Safe Drinking Water Act
Lead is a highly toxic heavy metal that poses serious risks to human health, even at low levels of exposure. Children exposed to lead face especially dire health risks, including severe neurological and developmental problems. The Safe Drinking Water Act (SDWA) limits exposures to harmful contaminants, including lead, and requires the Environmental Protection Agency (EPA) to establish primary drinking water regulations for public water systems. Under the SDWA, the EPA must review its standards for drinking water every six years and adhere to an anti-backsliding provision that requires each revision to drinking water standards to be at least as protective as the former regulation.
Pursuant to the SDWA, the EPA regulates lead under the Lead and Copper Rule, promulgated in 1991. The rule requires water utilities to replace lead pipes when lead concentrations exceed 15 parts per billion (ppb) in at least ten percent of the sampled water.
In November 2019, the EPA published a proposal revising the Lead and Copper Rule. The proposal made some improvements to the current regulation, including support for full lead service line replacement over partial lead service line replacement and new requirements for lead testing in schools and childcare facilities. However, the proposal also includes provisions that roll back important public health protections, including a reduction in the annual rate that water utilities must replace service lines from seven percent to three percent. In addition, the rule proposes establishing a confusing “trigger” level of lead concentrations of 10 ppb at which water utilities must reevaluate their water treatment processes, but retains the same action level at 15 ppb for requiring utilities to replace lead pipes.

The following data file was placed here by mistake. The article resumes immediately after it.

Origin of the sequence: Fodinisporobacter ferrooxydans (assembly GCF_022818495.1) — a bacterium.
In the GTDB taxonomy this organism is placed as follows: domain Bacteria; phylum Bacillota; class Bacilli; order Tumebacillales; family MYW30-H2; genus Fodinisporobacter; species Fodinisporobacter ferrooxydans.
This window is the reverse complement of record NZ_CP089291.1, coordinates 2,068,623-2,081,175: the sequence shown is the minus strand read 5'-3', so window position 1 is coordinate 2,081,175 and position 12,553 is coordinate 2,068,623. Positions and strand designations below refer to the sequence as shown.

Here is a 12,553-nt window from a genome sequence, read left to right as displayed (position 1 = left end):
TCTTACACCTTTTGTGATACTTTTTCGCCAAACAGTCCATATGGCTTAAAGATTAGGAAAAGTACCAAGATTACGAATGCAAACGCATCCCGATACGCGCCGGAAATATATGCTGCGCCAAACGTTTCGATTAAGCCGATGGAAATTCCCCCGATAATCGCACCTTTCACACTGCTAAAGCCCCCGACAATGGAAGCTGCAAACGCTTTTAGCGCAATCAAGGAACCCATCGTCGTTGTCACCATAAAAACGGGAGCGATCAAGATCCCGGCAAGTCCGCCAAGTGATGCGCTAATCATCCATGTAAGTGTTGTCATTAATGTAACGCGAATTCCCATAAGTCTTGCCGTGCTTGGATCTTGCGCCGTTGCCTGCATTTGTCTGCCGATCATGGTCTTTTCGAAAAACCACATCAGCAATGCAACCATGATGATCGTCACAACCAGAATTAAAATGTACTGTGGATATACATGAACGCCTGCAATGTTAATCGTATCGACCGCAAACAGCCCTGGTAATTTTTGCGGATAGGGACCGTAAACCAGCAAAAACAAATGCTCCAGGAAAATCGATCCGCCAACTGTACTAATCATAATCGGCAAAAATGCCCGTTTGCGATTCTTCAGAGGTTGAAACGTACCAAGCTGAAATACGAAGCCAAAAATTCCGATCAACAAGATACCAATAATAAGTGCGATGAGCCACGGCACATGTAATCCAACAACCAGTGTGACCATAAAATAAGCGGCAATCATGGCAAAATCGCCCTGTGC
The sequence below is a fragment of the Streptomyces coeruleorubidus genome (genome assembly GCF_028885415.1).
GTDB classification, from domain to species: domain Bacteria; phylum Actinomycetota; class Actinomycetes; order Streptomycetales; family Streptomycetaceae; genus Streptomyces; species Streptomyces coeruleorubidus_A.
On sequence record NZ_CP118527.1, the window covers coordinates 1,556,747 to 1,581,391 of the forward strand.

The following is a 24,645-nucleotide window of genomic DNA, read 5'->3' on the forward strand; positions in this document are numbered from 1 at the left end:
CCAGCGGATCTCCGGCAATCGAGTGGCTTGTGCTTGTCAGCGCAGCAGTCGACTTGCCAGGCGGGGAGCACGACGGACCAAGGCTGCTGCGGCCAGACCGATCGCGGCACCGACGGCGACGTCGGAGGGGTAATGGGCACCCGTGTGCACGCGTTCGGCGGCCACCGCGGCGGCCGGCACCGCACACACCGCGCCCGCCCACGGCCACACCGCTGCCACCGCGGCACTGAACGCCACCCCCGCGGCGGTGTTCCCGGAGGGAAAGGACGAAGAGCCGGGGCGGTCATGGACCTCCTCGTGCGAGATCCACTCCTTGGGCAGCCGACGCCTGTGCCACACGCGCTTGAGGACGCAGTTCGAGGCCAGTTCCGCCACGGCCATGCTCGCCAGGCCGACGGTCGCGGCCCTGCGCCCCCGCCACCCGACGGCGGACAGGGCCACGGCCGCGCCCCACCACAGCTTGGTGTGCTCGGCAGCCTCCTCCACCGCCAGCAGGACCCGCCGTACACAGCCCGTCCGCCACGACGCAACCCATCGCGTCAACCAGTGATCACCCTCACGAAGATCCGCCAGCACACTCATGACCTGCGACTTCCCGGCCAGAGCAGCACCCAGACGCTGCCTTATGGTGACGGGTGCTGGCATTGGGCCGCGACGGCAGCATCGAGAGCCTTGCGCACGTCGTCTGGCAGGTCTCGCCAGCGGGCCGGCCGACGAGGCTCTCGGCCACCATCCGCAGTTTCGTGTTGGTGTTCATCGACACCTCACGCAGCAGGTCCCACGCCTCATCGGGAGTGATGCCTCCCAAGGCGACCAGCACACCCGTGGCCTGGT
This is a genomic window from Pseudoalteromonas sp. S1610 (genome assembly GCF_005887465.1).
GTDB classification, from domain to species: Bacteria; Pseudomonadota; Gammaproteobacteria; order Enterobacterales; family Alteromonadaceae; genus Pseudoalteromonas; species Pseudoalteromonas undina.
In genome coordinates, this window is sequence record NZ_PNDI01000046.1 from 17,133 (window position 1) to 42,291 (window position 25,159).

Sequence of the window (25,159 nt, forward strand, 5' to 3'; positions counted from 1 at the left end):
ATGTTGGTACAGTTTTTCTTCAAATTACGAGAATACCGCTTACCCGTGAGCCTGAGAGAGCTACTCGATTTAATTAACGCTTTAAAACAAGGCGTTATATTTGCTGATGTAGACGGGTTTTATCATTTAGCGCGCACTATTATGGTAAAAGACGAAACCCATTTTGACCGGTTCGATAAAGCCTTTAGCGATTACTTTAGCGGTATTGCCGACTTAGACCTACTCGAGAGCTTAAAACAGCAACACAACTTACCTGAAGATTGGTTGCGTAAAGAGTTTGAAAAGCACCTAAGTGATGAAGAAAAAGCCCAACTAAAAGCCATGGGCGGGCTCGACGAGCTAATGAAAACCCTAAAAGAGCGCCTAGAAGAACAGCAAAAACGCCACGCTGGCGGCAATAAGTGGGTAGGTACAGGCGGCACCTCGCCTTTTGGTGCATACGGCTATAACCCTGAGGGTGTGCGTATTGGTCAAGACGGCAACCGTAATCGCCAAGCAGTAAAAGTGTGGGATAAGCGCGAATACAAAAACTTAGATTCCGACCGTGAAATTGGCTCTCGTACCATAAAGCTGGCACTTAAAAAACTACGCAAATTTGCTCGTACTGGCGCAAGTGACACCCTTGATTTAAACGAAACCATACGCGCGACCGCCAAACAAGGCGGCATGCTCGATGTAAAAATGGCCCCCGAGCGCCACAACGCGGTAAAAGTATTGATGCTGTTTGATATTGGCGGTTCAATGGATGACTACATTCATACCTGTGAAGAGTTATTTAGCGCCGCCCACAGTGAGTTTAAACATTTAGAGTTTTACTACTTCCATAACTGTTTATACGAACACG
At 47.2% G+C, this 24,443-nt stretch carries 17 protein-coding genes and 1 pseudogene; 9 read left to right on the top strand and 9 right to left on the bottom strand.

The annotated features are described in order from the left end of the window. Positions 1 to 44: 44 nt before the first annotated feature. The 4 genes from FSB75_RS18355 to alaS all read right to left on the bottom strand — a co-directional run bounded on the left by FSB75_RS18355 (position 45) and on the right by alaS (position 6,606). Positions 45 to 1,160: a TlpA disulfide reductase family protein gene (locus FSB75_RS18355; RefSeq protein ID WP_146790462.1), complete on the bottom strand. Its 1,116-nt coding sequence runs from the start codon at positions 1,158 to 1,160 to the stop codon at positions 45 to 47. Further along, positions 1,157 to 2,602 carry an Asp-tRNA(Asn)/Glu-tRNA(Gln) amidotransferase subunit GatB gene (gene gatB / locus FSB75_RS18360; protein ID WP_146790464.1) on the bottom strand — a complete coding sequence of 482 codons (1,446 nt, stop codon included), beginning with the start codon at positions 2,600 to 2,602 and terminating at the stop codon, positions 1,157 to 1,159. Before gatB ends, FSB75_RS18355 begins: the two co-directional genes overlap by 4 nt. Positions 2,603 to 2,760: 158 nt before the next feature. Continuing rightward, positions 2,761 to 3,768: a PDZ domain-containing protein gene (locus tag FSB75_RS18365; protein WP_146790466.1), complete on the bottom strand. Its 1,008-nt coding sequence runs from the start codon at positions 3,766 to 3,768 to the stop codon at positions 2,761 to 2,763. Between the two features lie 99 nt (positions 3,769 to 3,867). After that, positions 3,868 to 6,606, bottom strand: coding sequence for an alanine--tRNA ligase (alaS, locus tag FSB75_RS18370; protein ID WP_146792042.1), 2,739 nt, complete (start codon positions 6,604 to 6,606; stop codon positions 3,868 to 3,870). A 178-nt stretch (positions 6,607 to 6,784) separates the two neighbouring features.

In February 2020, California Attorney General Xavier Becerra led a coalition of ten state attorneys general in filing comments on the proposed changes. In their comments, the attorneys general highlight that the EPA’s proposed reduction in the annual replacement rate for lead pipes may violate the SDWA’s anti-backsliding provision that prohibits the EPA from weakening existing drinking water standards. The attorneys general point out that decreasing the current replacement rate would give water districts up to 33 years to replace lead service lines that test above actionable levels. The attorneys general also recommend that the EPA reduce the action level for replacing pipes to below 15 ppb, given the significant advancements in lead detection, service line replacement techniques, and the overwhelming evidence of the serious health risks of lead exposure.
In January 2021, the EPA published its final rule revising the Lead and Copper Rule. The final rule reduces the annual replacement rate of lead pipes to three percent and maintains the action level at 15 ppb for requiring lead pipe replacements, largely ignoring the concerns of the attorneys general.